And that’s not all! Parfit further tells us that their lives are net positive. And so in addition to never experiencing any unpleasantness of any degree, they also experience simple pleasures. A “little happiness”, small nearly to the point of nothingness, yet enough to tip the scales. Perhaps the warmth of basking under a beam of sun, the gentle nourishment of simple meals, or just the low-level background satisfaction of a slow Sunday morning.

Properly construed, that is the world Parfit would have us imagine. Not a mediocre world of “muzak and potatoes”, but a kind of tranquil nirvana beyond pain. And that is a world I have no problem endorsing.

Coda and part II

Punching Utilitarians in the Face

A fun game for avowed non-utilitarians is to invent increasingly exotic thought experiments to demonstrate the sheer absurdity of utilitarianism. Consider this bit from Tyler’s recent interview with SBF:

COWEN: Should a Benthamite be risk-neutral with regard to social welfare?

BANKMAN-FRIED: Yes, that I feel very strongly about.

COWEN: Okay, but let’s say there’s a game: 51 percent, you double the Earth out somewhere else; 49 percent, it all disappears. Would you play that game? And would you keep on playing that, double or nothing?

BANKMAN-FRIED: Again, I feel compelled to say caveats here, like, “How do you really know that’s what’s happening?” Blah, blah, blah, whatever. But that aside, take the pure hypothetical.

COWEN: Then you keep on playing the game. So, what’s the chance we’re left with anything? Don’t I just St. Petersburg paradox you into nonexistence?

Pretty damning! It sure sounds pretty naive to just take any bet with positive expected value. Or from a more academic context, here is FTX Foundation CEO Nick Beckstead alongside Teruji Thomas:

On your deathbed, God brings good news… he’ll give you a ticket that can be handed to the reaper, good for an additional year of happy life on Earth.

As you celebrate, the devil appears and asks “Won’t you accept a small risk to get something vastly better? Trade that ticket for this one: it’s good for 10 years of happy life, but with probability 0.999.”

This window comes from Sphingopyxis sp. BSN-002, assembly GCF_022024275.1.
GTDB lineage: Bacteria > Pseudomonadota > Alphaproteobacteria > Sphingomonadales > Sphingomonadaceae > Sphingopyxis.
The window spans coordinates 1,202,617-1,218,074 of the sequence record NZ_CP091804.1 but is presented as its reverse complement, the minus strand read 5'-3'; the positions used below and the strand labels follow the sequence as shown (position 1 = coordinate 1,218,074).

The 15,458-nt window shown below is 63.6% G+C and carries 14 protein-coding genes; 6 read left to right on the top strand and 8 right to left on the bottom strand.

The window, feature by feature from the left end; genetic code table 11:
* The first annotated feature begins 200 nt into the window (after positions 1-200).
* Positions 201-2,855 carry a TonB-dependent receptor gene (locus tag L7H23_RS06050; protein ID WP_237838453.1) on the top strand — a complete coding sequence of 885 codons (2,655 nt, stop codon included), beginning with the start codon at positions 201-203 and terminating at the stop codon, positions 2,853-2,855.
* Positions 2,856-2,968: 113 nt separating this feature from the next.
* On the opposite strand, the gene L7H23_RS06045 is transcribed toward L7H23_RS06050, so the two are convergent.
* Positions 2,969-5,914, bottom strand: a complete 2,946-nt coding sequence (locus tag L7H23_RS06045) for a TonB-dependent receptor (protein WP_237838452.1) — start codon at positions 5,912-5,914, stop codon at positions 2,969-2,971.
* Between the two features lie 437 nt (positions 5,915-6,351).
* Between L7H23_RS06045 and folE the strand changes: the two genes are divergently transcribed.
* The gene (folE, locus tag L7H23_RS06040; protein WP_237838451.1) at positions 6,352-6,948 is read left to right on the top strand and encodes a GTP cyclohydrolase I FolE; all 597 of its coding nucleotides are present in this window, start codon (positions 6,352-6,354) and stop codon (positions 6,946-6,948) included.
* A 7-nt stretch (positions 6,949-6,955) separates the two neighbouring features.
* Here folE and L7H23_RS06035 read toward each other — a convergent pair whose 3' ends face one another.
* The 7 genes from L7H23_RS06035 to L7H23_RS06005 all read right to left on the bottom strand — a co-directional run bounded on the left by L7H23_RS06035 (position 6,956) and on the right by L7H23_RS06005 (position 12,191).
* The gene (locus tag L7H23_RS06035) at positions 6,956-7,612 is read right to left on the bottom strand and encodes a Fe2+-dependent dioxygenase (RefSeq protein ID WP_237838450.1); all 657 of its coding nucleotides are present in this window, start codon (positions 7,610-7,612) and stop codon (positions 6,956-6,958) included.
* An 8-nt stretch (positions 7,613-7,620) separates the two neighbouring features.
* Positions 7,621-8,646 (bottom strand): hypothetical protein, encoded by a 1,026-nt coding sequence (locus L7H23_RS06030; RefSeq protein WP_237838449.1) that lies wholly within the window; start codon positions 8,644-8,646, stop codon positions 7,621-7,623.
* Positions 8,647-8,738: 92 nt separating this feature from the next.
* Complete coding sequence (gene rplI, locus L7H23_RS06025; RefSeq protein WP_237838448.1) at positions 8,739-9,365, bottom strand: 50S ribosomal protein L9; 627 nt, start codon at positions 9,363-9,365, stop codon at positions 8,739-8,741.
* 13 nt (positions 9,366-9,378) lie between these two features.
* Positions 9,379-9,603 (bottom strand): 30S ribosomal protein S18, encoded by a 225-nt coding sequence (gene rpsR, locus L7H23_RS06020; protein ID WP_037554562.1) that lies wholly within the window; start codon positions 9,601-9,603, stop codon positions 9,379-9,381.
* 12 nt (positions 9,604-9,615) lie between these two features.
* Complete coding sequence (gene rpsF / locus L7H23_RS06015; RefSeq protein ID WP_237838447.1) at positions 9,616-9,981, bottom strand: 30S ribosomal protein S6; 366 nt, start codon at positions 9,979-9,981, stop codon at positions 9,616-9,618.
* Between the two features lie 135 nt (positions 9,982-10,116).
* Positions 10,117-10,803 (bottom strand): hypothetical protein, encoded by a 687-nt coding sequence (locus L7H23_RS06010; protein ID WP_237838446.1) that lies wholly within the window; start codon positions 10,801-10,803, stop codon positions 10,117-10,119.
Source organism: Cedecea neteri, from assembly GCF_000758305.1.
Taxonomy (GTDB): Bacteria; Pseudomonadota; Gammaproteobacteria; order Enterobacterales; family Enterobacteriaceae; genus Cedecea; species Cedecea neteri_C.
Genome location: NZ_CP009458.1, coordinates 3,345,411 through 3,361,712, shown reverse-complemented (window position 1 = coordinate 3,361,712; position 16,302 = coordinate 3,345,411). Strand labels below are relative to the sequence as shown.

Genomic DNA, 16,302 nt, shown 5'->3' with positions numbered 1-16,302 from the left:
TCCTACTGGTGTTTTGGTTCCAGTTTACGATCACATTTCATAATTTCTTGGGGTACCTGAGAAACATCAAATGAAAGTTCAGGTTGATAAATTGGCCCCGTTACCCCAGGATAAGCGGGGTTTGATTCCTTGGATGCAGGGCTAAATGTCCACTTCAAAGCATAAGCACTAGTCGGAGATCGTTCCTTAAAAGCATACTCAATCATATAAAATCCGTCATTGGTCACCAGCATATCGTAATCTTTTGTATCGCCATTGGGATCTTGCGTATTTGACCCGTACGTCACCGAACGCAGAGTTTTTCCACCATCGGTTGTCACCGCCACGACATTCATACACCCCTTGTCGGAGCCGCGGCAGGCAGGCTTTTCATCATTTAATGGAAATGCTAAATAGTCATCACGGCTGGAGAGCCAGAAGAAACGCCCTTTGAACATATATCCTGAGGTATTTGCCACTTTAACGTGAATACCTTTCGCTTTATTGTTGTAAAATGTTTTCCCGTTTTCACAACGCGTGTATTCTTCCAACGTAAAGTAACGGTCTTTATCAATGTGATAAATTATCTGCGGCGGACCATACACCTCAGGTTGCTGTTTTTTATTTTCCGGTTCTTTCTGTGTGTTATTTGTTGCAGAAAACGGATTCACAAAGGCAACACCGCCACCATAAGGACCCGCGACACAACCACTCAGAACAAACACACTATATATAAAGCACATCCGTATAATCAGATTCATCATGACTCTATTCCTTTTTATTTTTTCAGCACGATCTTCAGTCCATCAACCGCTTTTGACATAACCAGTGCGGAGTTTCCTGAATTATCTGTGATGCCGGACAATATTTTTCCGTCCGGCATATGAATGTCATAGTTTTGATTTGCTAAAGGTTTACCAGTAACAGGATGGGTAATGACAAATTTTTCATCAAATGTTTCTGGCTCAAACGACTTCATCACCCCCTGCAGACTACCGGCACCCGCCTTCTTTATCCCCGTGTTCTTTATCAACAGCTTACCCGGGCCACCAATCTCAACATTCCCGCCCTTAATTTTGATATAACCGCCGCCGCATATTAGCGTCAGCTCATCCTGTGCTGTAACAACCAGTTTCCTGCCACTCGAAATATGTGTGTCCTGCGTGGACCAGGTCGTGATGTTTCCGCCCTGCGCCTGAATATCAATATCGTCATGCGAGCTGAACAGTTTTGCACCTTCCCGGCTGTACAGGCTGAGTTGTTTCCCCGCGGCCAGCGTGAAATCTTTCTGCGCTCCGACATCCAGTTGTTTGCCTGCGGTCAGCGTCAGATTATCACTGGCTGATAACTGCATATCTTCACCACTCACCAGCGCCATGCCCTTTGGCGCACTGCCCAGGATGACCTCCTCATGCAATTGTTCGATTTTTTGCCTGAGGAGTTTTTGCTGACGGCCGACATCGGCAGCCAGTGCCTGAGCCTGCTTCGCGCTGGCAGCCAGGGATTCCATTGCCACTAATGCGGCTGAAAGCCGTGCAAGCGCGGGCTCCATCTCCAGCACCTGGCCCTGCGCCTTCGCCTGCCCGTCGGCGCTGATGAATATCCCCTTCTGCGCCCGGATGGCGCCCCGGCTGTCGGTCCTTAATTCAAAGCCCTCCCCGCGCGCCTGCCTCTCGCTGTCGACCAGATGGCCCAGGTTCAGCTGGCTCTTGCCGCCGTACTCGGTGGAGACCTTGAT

You accept… but then the devil asks again… “Trade that ticket for this one: it is good for 100 years of happy life–10 times as long–with probability 0.9992–just 0.1% lower.”

An hour later, you’ve made 50,000 trades… You find yourself with a ticket for 1050,000 years of happy life that only works with probability 0.99950,000, less than one chance in 1021

Predictably, you die that very night.

And it’s not just risk! There are damning scenarios downright disproving utilitarianism around every corner. Joe Carlsmith:

Suppose that oops: actually, red’s payout is just a single, barely-conscious, slightly-happy lizard, floating for eternity in space. For a sufficiently utilitarian-ish infinite fanatic, it makes no difference. Burn the Utopia. Torture the kittens.

…in the land of the infinite, the bullet-biting utilitarian train runs out of track…

It’s looking quite bad for utilitarianism at this point. But of course, one man’s modus ponens is another man’s modus tollens, and so I submit to you that actually, it is the thought experiments which are damned by all this.

I take the case for “common sense ethics” seriously, meaning that a correct ethical system should, for the most part, advocate for things in a way that lines up with what people actually feel and believe is right.

But if your entire argument against utilitarianism is based on ginormous numbers, tiny probabilities, literal eternities and other such nonsense, you are no longer on the side of moral intuitionism. Rather, your arguments are wildly unintuitive, your “thought experiments” literally unimaginable, and each “intuition pump” overtly designed to take advantage of known cognitive failures.

The real problem isn’t even that these scenarios are too exotic, it’s that coming up with them is trivial, and thus proves nothing. Consider, with apologies to Derek Parfit:

Suppose that I am driving at midnight through some desert. My car breaks down. You are a stranger, and the only other driver near. I manage to stop you, and I ask for help.

As you are against utilitarianism, you have committed to the following doctrine: when a stranger asks for help at midnight in the desert, you will give them the help they need free of charge. Unless they are a utilitarian, in which case you will punch them in the face, light them on fire, and commit to spending the rest of your life sabotaging shipments of anti-malarial betnets.

Here is a case without any outlandish numbers in which being a utilitarian does not result in the best outcome. And yet clearly, it proves nothing at all about utilitarianism!

Look, I know this all sounds silly, but it is no sillier than Newcomb’s Paradox. As a brief reminder:

The player is given a choice between taking only box B, or taking both boxes A and B.

  • Box A is transparent and always contains a visible $1,000.